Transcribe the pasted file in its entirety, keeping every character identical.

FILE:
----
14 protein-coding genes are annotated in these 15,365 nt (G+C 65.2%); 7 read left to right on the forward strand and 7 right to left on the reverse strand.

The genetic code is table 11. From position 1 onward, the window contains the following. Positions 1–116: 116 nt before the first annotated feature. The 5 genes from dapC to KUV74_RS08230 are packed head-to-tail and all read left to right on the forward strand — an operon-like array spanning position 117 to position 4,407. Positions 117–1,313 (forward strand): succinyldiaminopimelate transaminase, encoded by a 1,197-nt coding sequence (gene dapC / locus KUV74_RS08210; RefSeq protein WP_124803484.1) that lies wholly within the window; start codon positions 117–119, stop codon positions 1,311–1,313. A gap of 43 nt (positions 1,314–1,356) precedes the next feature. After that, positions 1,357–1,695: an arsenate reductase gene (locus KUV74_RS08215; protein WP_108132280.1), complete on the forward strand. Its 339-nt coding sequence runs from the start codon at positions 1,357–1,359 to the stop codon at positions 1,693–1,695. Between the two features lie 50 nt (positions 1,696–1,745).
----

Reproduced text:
14 protein-coding genes are annotated in these 15,365 nt (G+C 65.2%); 7 read left to right on the forward strand and 7 right to left on the reverse strand.

The genetic code is table 11. From position 1 onward, the window contains the following. Positions 1–116: 116 nt before the first annotated feature. The 5 genes from dapC to KUV74_RS08230 are packed head-to-tail and all read left to right on the forward strand — an operon-like array spanning position 117 to position 4,407. Positions 117–1,313 (forward strand): succinyldiaminopimelate transaminase, encoded by a 1,197-nt coding sequence (gene dapC / locus KUV74_RS08210; RefSeq protein WP_124803484.1) that lies wholly within the window; start codon positions 117–119, stop codon positions 1,311–1,313. A gap of 43 nt (positions 1,314–1,356) precedes the next feature. After that, positions 1,357–1,695: an arsenate reductase gene (locus KUV74_RS08215; protein WP_108132280.1), complete on the forward strand. Its 339-nt coding sequence runs from the start codon at positions 1,357–1,359 to the stop codon at positions 1,693–1,695. Between the two features lie 50 nt (positions 1,696–1,745).